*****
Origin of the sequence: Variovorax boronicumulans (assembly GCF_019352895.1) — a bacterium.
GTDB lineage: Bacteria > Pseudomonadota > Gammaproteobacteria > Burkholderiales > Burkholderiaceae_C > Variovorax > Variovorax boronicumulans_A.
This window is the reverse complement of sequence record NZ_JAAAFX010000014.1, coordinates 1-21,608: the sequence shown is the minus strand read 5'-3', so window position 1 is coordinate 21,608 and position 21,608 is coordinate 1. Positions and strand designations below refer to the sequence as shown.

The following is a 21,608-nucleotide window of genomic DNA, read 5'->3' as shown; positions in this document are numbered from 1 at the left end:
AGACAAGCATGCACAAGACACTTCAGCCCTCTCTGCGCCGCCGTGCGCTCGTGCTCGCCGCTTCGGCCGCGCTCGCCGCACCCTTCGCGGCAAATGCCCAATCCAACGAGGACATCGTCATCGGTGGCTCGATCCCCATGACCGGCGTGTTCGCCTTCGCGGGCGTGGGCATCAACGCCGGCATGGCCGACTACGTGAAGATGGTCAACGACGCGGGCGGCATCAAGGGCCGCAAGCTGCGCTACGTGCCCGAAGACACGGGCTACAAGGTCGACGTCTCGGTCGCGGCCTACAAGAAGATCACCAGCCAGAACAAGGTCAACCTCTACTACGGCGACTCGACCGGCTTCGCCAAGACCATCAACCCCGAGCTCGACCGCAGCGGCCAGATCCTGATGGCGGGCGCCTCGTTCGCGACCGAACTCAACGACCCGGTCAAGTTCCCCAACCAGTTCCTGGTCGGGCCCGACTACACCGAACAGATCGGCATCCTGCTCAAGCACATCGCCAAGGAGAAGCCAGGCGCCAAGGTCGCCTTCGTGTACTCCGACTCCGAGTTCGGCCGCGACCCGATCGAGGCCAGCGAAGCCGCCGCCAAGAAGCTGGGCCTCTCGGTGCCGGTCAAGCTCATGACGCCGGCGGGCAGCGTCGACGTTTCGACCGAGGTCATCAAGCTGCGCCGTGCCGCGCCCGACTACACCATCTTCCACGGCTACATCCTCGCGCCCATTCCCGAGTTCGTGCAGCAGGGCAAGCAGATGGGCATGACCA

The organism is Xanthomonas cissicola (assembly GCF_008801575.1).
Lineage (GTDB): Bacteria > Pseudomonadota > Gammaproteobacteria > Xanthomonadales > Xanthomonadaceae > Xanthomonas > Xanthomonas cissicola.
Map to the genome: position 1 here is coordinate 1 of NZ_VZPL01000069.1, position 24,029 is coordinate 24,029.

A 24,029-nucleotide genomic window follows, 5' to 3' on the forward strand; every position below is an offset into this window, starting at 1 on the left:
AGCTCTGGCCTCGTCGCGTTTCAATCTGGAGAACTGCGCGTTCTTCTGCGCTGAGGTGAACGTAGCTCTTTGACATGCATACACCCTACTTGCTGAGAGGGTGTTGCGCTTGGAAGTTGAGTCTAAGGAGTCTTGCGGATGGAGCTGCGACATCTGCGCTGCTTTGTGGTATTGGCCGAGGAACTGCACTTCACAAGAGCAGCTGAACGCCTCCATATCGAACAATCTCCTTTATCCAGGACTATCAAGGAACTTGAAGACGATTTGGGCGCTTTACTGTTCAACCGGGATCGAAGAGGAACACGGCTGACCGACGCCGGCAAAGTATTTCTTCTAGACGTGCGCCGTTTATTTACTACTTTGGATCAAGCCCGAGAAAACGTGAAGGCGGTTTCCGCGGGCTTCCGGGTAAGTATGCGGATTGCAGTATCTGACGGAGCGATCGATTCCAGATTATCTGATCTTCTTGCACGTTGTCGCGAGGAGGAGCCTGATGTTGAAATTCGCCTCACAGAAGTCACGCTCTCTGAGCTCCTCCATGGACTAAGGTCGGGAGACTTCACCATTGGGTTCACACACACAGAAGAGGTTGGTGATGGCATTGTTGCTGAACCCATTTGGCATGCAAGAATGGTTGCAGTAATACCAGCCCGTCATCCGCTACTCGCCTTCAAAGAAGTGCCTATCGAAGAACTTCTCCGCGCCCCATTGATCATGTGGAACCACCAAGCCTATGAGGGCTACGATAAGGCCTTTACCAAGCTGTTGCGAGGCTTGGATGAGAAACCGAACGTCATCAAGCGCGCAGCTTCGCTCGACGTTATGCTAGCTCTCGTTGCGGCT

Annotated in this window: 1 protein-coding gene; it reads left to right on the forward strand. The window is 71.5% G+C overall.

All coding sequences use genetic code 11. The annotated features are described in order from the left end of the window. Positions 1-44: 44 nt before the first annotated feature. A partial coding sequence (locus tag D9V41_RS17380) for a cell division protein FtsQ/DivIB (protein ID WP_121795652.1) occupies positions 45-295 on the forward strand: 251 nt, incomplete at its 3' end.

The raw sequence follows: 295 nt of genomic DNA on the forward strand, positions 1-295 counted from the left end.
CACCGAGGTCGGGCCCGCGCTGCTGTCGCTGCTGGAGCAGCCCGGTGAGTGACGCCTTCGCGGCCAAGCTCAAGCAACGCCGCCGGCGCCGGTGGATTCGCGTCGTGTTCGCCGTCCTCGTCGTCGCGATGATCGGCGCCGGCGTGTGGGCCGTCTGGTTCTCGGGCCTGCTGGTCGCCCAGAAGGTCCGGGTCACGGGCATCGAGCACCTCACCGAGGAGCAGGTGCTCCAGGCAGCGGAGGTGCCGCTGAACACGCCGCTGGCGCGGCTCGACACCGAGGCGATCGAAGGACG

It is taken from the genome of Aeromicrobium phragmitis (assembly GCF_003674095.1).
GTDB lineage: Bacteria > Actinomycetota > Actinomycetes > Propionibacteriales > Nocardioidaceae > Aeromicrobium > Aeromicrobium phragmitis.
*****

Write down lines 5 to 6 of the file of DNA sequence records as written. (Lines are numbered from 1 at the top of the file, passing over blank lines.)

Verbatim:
AGACAAGCATGCACAAGACACTTCAGCCCTCTCTGCGCCGCCGTGCGCTCGTGCTCGCCGCTTCGGCCGCGCTCGCCGCACCCTTCGCGGCAAATGCCCAATCCAACGAGGACATCGTCATCGGTGGCTCGATCCCCATGACCGGCGTGTTCGCCTTCGCGGGCGTGGGCATCAACGCCGGCATGGCCGACTACGTGAAGATGGTCAACGACGCGGGCGGCATCAAGGGCCGCAAGCTGCGCTACGTGCCCGAAGACACGGGCTACAAGGTCGACGTCTCGGTCGCGGCCTACAAGAAGATCACCAGCCAGAACAAGGTCAACCTCTACTACGGCGACTCGACCGGCTTCGCCAAGACCATCAACCCCGAGCTCGACCGCAGCGGCCAGATCCTGATGGCGGGCGCCTCGTTCGCGACCGAACTCAACGACCCGGTCAAGTTCCCCAACCAGTTCCTGGTCGGGCCCGACTACACCGAACAGATCGGCATCCTGCTCAAGCACATCGCCAAGGAGAAGCCAGGCGCCAAGGTCGCCTTCGTGTACTCCGACTCCGAGTTCGGCCGCGACCCGATCGAGGCCAGCGAAGCCGCCGCCAAGAAGCTGGGCCTCTCGGTGCCGGTCAAGCTCATGACGCCGGCGGGCAGCGTCGACGTTTCGACCGAGGTCATCAAGCTGCGCCGTGCCGCGCCCGACTACACCATCTTCCACGGCTACATCCTCGCGCCCATTCCCGAGTTCGTGCAGCAGGGCAAGCAGATGGGCATGACCA

The organism is Xanthomonas cissicola (assembly GCF_008801575.1).